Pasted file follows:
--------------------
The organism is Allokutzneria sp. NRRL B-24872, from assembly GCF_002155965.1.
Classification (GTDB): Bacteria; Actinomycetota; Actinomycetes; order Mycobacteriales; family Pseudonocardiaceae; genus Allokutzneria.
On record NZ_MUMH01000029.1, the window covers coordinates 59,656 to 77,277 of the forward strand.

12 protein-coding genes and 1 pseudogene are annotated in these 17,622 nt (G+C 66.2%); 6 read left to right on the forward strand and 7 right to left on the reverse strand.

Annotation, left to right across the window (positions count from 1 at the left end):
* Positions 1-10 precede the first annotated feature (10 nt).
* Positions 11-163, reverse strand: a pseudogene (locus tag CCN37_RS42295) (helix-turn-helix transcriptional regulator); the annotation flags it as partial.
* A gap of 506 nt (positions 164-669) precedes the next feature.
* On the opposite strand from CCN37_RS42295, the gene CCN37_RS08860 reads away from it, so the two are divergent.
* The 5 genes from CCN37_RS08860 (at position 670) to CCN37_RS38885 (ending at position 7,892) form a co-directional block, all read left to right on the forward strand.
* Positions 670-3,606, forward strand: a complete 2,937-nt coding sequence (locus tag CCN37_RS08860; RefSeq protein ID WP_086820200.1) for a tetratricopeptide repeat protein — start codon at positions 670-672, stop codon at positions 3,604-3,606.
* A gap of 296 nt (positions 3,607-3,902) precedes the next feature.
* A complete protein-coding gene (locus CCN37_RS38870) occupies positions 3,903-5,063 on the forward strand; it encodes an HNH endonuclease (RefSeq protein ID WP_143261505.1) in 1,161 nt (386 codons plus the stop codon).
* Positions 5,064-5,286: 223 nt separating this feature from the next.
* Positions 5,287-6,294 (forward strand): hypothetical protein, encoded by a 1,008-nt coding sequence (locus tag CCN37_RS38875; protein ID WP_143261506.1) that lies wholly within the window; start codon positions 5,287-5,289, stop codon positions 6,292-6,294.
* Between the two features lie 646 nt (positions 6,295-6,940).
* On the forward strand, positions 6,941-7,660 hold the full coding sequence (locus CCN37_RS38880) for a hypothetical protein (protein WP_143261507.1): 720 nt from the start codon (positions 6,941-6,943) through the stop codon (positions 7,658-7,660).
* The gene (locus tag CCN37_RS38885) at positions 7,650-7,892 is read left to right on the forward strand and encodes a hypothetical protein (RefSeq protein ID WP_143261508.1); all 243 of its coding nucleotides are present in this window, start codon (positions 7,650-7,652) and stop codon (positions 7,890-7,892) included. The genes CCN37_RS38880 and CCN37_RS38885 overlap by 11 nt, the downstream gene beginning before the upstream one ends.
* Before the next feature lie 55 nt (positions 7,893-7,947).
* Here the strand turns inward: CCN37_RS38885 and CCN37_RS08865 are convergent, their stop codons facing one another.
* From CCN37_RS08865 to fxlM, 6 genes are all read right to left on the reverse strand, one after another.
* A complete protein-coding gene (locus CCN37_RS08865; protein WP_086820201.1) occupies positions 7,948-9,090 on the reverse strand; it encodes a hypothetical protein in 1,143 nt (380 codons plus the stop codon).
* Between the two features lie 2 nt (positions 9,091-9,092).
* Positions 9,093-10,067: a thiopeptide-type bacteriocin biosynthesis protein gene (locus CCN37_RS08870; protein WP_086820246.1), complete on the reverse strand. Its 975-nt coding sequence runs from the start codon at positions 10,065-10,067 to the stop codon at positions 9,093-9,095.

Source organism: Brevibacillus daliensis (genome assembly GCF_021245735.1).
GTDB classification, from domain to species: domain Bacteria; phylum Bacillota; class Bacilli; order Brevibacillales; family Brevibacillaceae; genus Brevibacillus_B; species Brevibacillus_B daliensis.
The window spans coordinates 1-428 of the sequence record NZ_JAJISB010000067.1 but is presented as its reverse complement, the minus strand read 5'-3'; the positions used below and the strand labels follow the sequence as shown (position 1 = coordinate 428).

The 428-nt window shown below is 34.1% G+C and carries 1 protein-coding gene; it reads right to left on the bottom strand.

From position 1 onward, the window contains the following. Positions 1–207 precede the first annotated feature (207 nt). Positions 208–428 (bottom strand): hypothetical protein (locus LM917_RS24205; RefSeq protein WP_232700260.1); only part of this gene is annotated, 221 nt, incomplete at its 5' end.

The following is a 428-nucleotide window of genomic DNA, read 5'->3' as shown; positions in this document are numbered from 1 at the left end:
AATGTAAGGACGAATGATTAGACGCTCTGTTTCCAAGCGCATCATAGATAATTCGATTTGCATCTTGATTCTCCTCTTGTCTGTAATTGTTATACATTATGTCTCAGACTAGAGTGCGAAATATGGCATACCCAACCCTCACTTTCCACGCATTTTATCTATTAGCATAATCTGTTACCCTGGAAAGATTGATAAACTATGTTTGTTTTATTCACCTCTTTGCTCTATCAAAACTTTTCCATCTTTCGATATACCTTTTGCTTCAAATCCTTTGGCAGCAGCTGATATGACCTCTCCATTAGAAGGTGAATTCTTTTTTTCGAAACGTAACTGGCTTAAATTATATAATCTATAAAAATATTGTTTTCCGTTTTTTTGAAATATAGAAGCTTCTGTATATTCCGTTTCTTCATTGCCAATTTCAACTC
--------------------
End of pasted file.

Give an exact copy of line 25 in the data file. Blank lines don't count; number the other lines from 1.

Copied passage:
Source organism: Brevibacillus daliensis (genome assembly GCF_021245735.1).